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Campylobacter

Campylobacter organisms are spiral-shaped, gram-negative bacteria that can cause disease in humans and animals. It is one of the most common causes of diarrheal illness in the United States.  Most human illness is caused by one species, Campylobacter jejuni.  The most frequently reported cases of Campylobacter are associated with eating raw or undercooked poultry or from cross-contamination of other foods by these items. Reports of other outbreaks have been linked to unpasteurized milk or contaminated water.  Strains are sensitive to oxygen and are considered fragile, making it difficult to cultivate and maintain.  Confirmation of Campylobacter requires microscopic, biochemical, and immunological techniques that are tedious and labor intensive. 
 

 

Cronobacter

Cronobacter can be found in the environment, hospital, infant nutritional formula and homes. Cronobacter can cause severe bacterial sepsis or meningitis in infants. 

 

E. coli O157:H7

E. coli serotype O157:H7 is a gram-negative, rod-shaped bacterium and a cause of foodborne illnesses. Infection often causes severe hemorrhagic diarrhea and stomach cramping, with little to no fever. Outbreaks have been associated with such foods as: undercooked beef, raw milk, unpasteurized juices, and raw produce. Transmission can also occur person-to-person or by coming into contact with contaminated water sources. The challenge of testing for this specific pathogen is the low level of its occurrence relative to other organisms in the sample. Enrichment and isolation media are not generally selective enough. Both factors make cultural identification and confirmation very difficult. 

 

Listeria spp.

This bacterial genus includes the pathogen Listeria monocytogenes, as well as, six non-pathogenic species (L. grayi, L. inocua, L. ivanovii, L. seeligeri, and L. welshimeri).  Preventing contamination of products with L. monocytogenes requires effective sanitation of food contact and non-contact surfaces in the manufacturing environment.  Monitoring the environment for the presence of all Listeria spp. helps to ensure that the sanitation program is effective and will prevent the establishment of L. monocytogenes in the plant. 

 

Listeria monocytogenes

Listeriosis is a very serious disease for humans with an overt mortality rate of about 20 percent.  This gram-positive pathogen has been found in uncooked meats and vegetables, pasteurized and unpasteurized milk, and ready-to-eat foods, such as hot dogs and deli meats.  Preventing Listeria requires effective sanitation of food contact surfaces.  

 

Salmonella

Salmonella is the most frequently reported cause of foodborne illness.  These gram-negative, rod-shaped bacilli can cause diarrhea, vomiting, fever, chills, and cramps and are especially dangerous to the elderly and infants.  A variety of raw and unprocessed foods have been found to carry Salmonella spp., such as: raw meat, poultry and eggs, shellfish, and in such fruits as: watermelon and cantaloupe. There are over 2,000 serotypes in the Salmonella family and all strains and species are pathogenic to humans.  In order to identify and isolate the many serotypes from other closely related bacteria, a test must be able to cover all serovars of Salmonella without detecting other closely related bacteria — a very delicate balancing act.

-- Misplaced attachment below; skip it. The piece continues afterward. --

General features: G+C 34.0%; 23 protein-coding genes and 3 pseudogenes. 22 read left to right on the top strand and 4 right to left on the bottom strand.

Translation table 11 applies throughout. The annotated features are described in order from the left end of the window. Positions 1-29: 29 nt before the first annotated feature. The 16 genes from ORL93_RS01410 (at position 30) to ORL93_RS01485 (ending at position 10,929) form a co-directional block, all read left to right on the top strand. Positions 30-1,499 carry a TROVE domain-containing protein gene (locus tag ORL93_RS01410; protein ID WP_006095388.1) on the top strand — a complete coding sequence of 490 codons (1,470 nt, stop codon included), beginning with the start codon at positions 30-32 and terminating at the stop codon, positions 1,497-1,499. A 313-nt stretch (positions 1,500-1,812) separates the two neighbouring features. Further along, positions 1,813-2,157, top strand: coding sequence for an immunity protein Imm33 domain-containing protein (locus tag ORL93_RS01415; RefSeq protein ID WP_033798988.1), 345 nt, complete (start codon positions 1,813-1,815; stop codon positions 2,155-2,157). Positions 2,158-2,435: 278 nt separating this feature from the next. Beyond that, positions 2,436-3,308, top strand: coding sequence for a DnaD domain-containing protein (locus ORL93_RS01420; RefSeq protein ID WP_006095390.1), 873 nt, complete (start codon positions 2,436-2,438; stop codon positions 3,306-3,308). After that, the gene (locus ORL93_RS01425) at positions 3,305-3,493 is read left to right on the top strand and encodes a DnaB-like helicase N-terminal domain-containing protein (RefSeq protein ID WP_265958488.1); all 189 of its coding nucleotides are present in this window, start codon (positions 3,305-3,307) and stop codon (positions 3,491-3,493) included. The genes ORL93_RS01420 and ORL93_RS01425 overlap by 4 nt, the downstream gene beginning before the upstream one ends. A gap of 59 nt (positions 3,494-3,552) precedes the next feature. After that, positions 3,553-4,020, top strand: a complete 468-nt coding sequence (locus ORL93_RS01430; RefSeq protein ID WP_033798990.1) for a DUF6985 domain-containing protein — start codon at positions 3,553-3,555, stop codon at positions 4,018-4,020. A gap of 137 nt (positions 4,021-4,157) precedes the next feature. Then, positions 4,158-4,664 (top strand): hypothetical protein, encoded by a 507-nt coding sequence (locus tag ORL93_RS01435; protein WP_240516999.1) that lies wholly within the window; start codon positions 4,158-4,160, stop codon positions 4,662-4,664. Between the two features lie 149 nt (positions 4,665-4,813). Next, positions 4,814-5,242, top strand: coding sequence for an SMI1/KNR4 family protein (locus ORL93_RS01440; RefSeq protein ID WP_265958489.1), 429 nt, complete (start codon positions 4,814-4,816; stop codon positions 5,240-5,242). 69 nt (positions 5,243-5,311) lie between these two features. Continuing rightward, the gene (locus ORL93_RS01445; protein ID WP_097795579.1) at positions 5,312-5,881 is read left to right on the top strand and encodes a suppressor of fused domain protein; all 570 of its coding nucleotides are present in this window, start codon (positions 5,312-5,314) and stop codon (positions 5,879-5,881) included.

Shiga Toxin Genes

Shiga toxin (stx), also known as verotoxin, is a toxin generated by some strains of Escherichia coli and is a critical virulence factor in Enterohemorrhagic E. coli. Shiga toxin producing E. coli (STEC) can cause illness ranging from intestinal disease to severe kidney complication and hemolytic uremic syndrome (HUS).  Regulatory agencies, including the USDA, have defined Non O157 STEC by the presence of Shiga toxin (stx) and intimin (eae) genes associated with specific O serogroups.

 

Staphylococcal Enterotoxins

Staphylococcal enterotoxin is a common cause of food poisoning. This results from the ingestion of Staphylococcal enterotoxins (SET) produced by toxigenic strains of Staphylococcus aureus. Foods often associated with outbreaks include meat and poultry, eggs, mixed salads, cream-based pastries, and milk and dairy products. Staphylococcus aureus can easily be destroyed by heat treatment, however, SET has almost total resistance to dehydration, proteolytic enzymes, and heat treatment. Traditional detection methods are costly, tedious, and lack the level of sensitivity required for industrial use.

 

STEC (Shiga Toxigenic E. coli)

Non-O157 Shiga toxin-producing Escherichia coli (STEC) is a type of enterohemorrhagic E. coli bacteria that can cause illnesses ranging from mild intestinal disease to severe kidney complications.  Causes and outbreaks of STEC have been associated with undercooked beef, raw milk, unpasteurized juices, red leaf lettuce, alfalfa sprouts, and contaminated water.  The highest infection rate in humans occurs in children under five years of age and elderly patients.  The USDA FSIS’s definition of the Top Six non-O157 STEC includes both an immunological and genetic component of specific pathogenicity genes.  Therefore, rapid methods employing only a single detection technology will likely generate a high frequency of false positives.